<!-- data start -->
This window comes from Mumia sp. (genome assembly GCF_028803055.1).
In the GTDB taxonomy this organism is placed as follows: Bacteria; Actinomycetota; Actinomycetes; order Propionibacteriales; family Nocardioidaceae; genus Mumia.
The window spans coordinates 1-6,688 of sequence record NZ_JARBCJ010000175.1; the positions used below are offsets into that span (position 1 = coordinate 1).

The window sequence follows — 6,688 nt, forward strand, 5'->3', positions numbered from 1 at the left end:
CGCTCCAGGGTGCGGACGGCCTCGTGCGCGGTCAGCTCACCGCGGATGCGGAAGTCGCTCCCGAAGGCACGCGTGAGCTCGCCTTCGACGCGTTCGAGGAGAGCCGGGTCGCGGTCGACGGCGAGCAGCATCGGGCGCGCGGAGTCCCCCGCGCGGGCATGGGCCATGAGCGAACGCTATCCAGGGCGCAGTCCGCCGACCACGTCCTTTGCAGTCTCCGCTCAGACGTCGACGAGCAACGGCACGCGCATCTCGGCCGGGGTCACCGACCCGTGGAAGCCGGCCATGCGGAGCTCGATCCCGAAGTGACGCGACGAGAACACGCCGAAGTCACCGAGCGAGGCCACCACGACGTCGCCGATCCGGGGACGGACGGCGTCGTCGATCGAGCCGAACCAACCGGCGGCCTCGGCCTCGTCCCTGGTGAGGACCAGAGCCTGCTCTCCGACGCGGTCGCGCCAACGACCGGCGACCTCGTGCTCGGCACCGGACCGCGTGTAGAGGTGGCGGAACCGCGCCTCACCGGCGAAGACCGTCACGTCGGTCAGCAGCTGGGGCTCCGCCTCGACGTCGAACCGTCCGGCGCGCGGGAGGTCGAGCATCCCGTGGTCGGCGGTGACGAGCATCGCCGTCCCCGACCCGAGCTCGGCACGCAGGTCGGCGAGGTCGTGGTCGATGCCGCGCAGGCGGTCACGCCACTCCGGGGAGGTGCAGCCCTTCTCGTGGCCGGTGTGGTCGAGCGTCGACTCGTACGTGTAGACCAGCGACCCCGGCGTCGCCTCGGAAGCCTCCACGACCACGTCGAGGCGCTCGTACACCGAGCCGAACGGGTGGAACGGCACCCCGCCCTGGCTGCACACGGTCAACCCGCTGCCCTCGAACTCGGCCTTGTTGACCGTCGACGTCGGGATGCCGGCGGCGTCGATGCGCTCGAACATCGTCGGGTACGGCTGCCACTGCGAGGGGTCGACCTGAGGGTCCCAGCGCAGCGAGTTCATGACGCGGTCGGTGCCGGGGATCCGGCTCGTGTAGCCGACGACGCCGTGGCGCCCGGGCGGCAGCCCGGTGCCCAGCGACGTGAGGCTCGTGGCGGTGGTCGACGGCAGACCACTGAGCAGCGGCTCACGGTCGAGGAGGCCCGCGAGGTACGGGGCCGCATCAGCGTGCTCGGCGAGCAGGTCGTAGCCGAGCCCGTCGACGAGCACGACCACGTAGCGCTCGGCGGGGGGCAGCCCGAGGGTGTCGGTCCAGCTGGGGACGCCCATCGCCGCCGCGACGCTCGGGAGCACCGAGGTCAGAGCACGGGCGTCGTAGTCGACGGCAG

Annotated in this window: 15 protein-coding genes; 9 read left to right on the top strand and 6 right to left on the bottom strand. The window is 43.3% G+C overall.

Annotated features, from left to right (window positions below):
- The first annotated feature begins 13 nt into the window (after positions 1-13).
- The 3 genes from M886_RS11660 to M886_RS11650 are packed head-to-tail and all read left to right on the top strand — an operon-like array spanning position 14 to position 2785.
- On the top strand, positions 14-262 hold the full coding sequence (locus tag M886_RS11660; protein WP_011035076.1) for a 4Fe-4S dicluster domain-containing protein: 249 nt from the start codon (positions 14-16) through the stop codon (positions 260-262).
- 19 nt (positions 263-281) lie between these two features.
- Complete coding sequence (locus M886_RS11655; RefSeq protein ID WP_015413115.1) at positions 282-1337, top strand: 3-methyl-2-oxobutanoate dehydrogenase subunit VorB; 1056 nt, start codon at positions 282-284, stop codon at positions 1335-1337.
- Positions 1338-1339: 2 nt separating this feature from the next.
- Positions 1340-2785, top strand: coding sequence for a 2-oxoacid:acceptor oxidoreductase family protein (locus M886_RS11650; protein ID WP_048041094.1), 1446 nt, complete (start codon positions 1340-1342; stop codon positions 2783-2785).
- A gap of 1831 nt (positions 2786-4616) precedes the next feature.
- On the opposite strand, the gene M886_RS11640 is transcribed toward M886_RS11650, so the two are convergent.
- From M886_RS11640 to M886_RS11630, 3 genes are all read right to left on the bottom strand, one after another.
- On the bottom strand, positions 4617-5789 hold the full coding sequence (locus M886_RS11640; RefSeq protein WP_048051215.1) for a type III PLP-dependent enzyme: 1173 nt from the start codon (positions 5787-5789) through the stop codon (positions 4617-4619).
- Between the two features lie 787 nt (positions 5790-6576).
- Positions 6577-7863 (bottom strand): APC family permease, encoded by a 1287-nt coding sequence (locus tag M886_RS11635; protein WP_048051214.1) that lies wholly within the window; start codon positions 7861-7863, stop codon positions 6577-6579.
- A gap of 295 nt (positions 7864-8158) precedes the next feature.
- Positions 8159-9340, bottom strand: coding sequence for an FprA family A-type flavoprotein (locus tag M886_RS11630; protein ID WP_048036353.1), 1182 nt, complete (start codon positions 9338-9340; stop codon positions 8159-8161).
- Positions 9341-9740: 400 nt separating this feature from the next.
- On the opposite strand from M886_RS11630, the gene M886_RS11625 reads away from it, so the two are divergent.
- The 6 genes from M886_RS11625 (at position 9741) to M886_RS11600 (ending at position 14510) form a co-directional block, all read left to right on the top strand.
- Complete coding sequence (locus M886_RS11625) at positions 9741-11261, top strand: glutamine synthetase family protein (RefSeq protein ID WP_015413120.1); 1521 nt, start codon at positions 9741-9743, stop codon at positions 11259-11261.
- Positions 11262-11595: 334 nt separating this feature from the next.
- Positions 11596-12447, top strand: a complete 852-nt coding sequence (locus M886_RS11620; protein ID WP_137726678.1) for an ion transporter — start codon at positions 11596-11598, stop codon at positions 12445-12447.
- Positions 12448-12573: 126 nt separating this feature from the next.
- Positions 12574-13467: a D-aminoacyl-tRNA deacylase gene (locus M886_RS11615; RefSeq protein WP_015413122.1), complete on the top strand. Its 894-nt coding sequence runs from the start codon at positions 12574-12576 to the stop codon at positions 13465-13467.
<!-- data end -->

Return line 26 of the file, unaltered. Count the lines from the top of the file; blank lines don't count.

- Complete coding sequence (locus M886_RS11625) at positions 9741-11261, top strand: glutamine synthetase family protein (RefSeq protein ID WP_015413120.1); 1521 nt, start codon at positions 9741-9743, stop codon at positions 11259-11261.